Assuming Excel is your play tool and that you need to handle data worth of 30,000 rows + in order to produce your analyses, below are some tips that could help improve and optimize your spreadsheet usage:
1. Do change the default csv connection properties!
• Prompt for file on refresh: achieves nothing but render the data-freshness process more prone to human error
• Adjust column width: creates extra work for the analyst by enlarging certain columns, thereby hindering visibility of others
• Insert cells for new data, delete unused cells: causes problems with formulas referencing the external data. As cells are deleted, formula references are broken, causing a “#Ref” error.
Therefore, it’s much better to use the following settings, and to make sure that your connection overwrites and clears unused cells, which in no way impacts the formulas referencing the external data
2. Clear your spreadsheet unused ranges regularly
Unused range is simply “a residual redundant space” – Excel remembers the last cell in which you ever had data even after that data is long gone. As a result, having large unused ranges in your workbook adds to your file size! Cleaning them regularly helps optimize enormous files.
3. Use nested formulas over 1 formula per column
Nested formulas re-calculate way faster than sub-formulas in separate columns do!
4. Avoid keeping calculation formulas in all your records!
This slows down your spreadsheets – whether you would be attempting to open, update a formula or re-filter the data – it all comes at a very high performance cost!
Pro tip: keep your formulas in the first row of your dataset, so that they can be easily checked or tweaked if needed. Formulas in all subsequent rows should be pasted as values.
5. Avoid formulas that point to external workbooks!
Those are just not sustainable!
They (a) break easily, (b) slow down formula re-calculation, and (c) unnecessarily increase spreadsheet size.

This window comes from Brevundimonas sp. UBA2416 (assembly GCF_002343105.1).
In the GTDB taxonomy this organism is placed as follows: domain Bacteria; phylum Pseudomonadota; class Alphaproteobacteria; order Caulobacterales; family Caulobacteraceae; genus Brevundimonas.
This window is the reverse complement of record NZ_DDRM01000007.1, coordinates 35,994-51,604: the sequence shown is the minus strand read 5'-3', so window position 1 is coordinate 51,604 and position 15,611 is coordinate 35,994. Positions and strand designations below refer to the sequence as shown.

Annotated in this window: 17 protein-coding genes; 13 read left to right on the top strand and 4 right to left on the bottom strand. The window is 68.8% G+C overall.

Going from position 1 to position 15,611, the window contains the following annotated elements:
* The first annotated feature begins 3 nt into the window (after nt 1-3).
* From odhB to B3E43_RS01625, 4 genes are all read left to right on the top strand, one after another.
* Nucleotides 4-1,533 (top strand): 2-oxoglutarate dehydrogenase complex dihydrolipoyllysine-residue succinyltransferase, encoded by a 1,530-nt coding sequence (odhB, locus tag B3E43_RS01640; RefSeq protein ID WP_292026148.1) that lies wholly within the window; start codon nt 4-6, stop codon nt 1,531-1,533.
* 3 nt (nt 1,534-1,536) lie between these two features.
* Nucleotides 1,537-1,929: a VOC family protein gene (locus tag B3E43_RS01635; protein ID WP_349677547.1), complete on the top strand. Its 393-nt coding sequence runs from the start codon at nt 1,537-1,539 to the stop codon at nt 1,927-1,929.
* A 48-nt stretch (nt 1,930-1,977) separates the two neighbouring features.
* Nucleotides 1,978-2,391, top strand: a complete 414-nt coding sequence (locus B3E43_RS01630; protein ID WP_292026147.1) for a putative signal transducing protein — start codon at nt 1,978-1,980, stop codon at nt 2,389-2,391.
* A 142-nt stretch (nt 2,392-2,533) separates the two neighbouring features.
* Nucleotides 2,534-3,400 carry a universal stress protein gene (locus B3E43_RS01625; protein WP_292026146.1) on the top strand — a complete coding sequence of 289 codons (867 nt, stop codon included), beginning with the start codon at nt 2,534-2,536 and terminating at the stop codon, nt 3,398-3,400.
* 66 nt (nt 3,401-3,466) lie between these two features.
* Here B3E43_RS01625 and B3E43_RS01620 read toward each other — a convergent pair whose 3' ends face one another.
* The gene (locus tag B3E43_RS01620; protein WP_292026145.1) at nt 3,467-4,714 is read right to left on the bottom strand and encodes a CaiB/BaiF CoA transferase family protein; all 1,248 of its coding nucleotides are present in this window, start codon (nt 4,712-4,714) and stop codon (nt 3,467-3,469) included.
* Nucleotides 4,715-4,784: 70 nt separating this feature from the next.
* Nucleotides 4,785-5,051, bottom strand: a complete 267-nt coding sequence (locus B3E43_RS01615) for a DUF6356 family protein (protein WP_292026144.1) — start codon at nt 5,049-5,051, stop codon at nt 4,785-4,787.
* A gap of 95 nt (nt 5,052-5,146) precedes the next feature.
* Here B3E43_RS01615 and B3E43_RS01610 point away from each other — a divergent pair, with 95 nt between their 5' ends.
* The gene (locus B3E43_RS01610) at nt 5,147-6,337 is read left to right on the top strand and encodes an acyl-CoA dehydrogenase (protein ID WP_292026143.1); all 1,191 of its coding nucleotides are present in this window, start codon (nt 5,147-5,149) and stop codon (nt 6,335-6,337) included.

6. Where possible, do use pivot tables that share the same pivot cache!
Pivot Cache is a snapshot of your source data, held in Excel memory. When your pivot tables use multiple caches for the same dataset, this inflates spreadsheet size. Therefore, it’s a good practice to ensure that pivot tables based on the same data share one pivot cache.
7. Excel is not a storage place!
Do not use it as a data consolidation platform, especially if you’re dealing with heaps of data! Excel can only handle up to a million records, and the more of them you have, the more poorly it performs.
Do consider exporting historically generated data to either MS Access or a Power Pivot model
8. Save as .xlsb
xlsb stands for Excel Binary workbook, which means that such files can read and write data much faster than a regular xlsx or xlsm spreadsheet. The biggest advantage of xlsb files is that they can also execute macros, allowing you to preserve any VBA functionality you’ve implemented whilst keeping your file size as small as possible.
9. Separate your data modelling and data preparation layers from the presentation layer
It does help spreadsheet size if you handle all data preparation in one workbook, and have all data crunching via pivot tables and charts in another. The approach that has worked best for me in the past was to import my ready-to-crunch dataset in MS Access and then feed it into another spreadsheet via an ODBC connection. This would help me bring down the file size by half.
10. Keep version history of every design change you make to your spreadsheet and why you’re making it
This helps you keep track of the dependencies in your workbook, which will in turn stand you in good stead for any major spreadsheet revamp that may be needed in the future!